Kitchen Speaker
 Patio Speaker
 Pool Speaker
 All Speakers
 Family TV
 Master TV
 Gameroom TV
 Office TV
 Pool Pump
 Pool Cleaner
 Water Fall
 Air Blower
 Pool Light
 Spa Light
 Quad Cam
 Entry Way Cam
 Back Yard Cam
 Inside Cam
 Driveway Cam

I already had native Echo integration with Sonos and my Insteon light switches, so just about everything is covered now.

The three Alexa devices I configured from Nishan's work were Speaker, TV, and Switch.   The Speaker devices have the ability to switch power, turn volume up or down, mute, or set the volume to a particular level. (It accesses my B&K CT600 Unit).   The TV device allows you to turn on the TV, change channels, and switch the video input - all of my TV's are one way control, so I can't really control volume since I don't know what the settings are at the time of the command. (One TV has a one way Samsung Serial Driver, the other three use the Global Cache IR device)  Since I use DirecTV, I can change channels just by saying the number in any way.  I think you could also do it by a call sign, but didn't look into that.

The Cameras are viewed on one or more of the four TV's. The Cameras are displayed from an Analog feed on a channel that is distributed throughout the cable in my house.  I originally wanted it to be able to turn on the TV's and view the cameras, but since the Echo device wants to get a message back in a certain amount of time, it was too lengthy waiting for the TV to power on, then switch inputs, and Alexa would bark about not getting a response (even though it would turn on the TV and switch the inputs).  So now I decided to just use the "Turn on TV" command, and once its powered up, give the command to "Turn on Cam So and So".  If the TV is already on, you can just say "turn on the Cam" and it will switch.

I also was able to configure it to access CQC using a secure and non-standard port, so that was nice as well.  The hardest part of the learning curve was the need to use a Macro .vs. an Action since Echo wants a confirmation back, but Nishan's work made that relatively easy once I figured out how I wanted to do it with multiple devices.

Thanks again Nishan for providing this.  The WAF is very high after doing this.
I am interested in this, as my old Alex Hue Simulation driver has been blocked by Philips, so I am looking for a new solution.  My first problem is that I cannot run the CQCWeb Server with external access. I have tried a dynamic DNS service (no luck) and am now contacting my ISP as I think they are blocking most ports into my router.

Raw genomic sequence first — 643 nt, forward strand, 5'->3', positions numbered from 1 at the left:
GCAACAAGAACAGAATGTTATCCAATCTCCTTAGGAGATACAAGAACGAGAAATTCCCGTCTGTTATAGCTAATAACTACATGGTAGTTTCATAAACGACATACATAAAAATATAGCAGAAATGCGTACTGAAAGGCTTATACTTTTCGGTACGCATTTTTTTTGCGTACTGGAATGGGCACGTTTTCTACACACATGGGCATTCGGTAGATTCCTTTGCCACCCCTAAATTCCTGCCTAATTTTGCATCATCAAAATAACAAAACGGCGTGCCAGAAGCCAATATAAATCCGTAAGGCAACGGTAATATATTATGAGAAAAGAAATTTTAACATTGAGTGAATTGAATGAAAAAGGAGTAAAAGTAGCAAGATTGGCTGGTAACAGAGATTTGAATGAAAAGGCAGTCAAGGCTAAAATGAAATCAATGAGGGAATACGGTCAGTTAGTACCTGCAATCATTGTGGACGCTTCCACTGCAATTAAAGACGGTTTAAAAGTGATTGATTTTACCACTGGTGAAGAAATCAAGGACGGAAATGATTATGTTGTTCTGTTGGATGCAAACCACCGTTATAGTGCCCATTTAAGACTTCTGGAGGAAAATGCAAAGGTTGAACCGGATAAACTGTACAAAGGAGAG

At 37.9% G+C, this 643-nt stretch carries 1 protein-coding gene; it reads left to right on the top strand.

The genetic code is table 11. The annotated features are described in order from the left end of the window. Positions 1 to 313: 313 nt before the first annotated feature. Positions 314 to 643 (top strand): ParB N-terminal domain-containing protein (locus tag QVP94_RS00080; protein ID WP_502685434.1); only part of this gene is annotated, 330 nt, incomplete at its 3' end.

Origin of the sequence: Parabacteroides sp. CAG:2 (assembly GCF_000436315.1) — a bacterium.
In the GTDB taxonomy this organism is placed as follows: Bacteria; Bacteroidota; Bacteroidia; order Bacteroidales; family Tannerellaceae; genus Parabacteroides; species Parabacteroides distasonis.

It may be a stupid question, but why should each CQC user have to go through the pain of setting up a web server, registering for a developer account etc.  None of the other Smart Home applications seems to work that way.   Why can't there be a single CQC server (in the cloud) that you register with and that is automatically updated with a list of the users devices, names etc from the Administrator Interface.  I for one would be happy to pay a small monthly subscription to pay for such a service.
I have AT&T, and if you have that, I had set up the Pace 5268ac as a pass-thru to the router I use.  A bit of a pain, but I do know that they had some ports blocked on it in the 8000 range, which happened to be the ones I initially chose for the Web Server.  I have since gone to all secure ports that are non standard.  If this pertains to you I can dig a little deeper and see if I can re-remember, I believe it was 8000 - 8015.
(07-08-2019, 08:33 PM)kblagron Wrote: I have AT&T, and if you have that, I had set up the Pace 5268ac as a pass-thru to the router I use.  A bit of a pain, but I do know that they had some ports blocked on it in the 8000 range, which happened to be the ones I initially chose for the Web Server.  I have since gone to all secure ports that are non standard.  If this pertains to you I can dig a little deeper and see if I can re-remember, I believe it was 8000 - 8015.

I have found its an extra 8 euro per month (I live in Italy) for a fixed IP address with ports open so I asked to upgrade my service.  When it works, I will try new driver.

Try ngrok.

i too have an ISP that uses NAT so port forwarding does not work. I recently found ngrok and it creates a secure tunnel to allow external access. It turns out Blue Iris also recommend ngrok for the same reason.

My initial test shows that it works fine with CQC.
Mykel Koblenz
Illawarra Smart Home
Kblagron, please provide the updates to HishanF's information. I'm trying to add this to my home CQC system. Thanks, Bryan